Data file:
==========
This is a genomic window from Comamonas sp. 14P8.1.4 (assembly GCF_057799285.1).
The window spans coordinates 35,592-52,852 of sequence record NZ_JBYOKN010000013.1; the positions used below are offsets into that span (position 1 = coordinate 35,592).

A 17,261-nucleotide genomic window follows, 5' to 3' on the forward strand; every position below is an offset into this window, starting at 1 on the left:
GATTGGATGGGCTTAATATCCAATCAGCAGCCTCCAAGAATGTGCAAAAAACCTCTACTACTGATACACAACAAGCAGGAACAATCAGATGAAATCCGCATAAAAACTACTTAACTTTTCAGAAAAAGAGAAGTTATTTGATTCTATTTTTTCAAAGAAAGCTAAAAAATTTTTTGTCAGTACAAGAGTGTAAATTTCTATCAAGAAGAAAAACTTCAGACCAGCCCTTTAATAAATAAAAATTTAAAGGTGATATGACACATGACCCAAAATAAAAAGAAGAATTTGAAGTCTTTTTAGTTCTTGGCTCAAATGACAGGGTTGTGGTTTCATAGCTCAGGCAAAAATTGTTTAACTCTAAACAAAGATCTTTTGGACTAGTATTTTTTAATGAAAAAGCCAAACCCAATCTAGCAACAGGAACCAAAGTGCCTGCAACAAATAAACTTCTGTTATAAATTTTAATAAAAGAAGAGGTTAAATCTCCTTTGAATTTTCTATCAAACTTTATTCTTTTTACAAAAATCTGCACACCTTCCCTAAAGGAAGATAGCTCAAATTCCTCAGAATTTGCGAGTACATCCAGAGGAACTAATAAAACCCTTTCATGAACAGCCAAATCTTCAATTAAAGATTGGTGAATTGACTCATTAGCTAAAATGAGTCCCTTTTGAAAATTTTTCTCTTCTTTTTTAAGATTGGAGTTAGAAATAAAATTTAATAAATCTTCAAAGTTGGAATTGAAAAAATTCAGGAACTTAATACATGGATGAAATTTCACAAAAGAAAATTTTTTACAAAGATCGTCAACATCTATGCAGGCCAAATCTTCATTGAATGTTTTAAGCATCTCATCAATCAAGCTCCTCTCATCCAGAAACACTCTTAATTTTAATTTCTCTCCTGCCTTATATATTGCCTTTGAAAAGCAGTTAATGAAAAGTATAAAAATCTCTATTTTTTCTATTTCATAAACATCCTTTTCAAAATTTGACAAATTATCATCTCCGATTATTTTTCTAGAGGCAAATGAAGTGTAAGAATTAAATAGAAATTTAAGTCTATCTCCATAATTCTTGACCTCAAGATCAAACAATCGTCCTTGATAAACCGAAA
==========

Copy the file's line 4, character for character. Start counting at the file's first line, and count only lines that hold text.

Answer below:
GATTGGATGGGCTTAATATCCAATCAGCAGCCTCCAAGAATGTGCAAAAAACCTCTACTACTGATACACAACAAGCAGGAACAATCAGATGAAATCCGCATAAAAACTACTTAACTTTTCAGAAAAAGAGAAGTTATTTGATTCTATTTTTTCAAAGAAAGCTAAAAAATTTTTTGTCAGTACAAGAGTGTAAATTTCTATCAAGAAGAAAAACTTCAGACCAGCCCTTTAATAAATAAAAATTTAAAGGTGATATGACACATGACCCAAAATAAAAAGAAGAATTTGAAGTCTTTTTAGTTCTTGGCTCAAATGACAGGGTTGTGGTTTCATAGCTCAGGCAAAAATTGTTTAACTCTAAACAAAGATCTTTTGGACTAGTATTTTTTAATGAAAAAGCCAAACCCAATCTAGCAACAGGAACCAAAGTGCCTGCAACAAATAAACTTCTGTTATAAATTTTAATAAAAGAAGAGGTTAAATCTCCTTTGAATTTTCTATCAAACTTTATTCTTTTTACAAAAATCTGCACACCTTCCCTAAAGGAAGATAGCTCAAATTCCTCAGAATTTGCGAGTACATCCAGAGGAACTAATAAAACCCTTTCATGAACAGCCAAATCTTCAATTAAAGATTGGTGAATTGACTCATTAGCTAAAATGAGTCCCTTTTGAAAATTTTTCTCTTCTTTTTTAAGATTGGAGTTAGAAATAAAATTTAATAAATCTTCAAAGTTGGAATTGAAAAAATTCAGGAACTTAATACATGGATGAAATTTCACAAAAGAAAATTTTTTACAAAGATCGTCAACATCTATGCAGGCCAAATCTTCATTGAATGTTTTAAGCATCTCATCAATCAAGCTCCTCTCATCCAGAAACACTCTTAATTTTAATTTCTCTCCTGCCTTATATATTGCCTTTGAAAAGCAGTTAATGAAAAGTATAAAAATCTCTATTTTTTCTATTTCATAAACATCCTTTTCAAAATTTGACAAATTATCATCTCCGATTATTTTTCTAGAGGCAAATGAAGTGTAAGAATTAAATAGAAATTTAAGTCTATCTCCATAATTCTTGACCTCAAGATCAAACAATCGTCCTTGATAAACCGAAA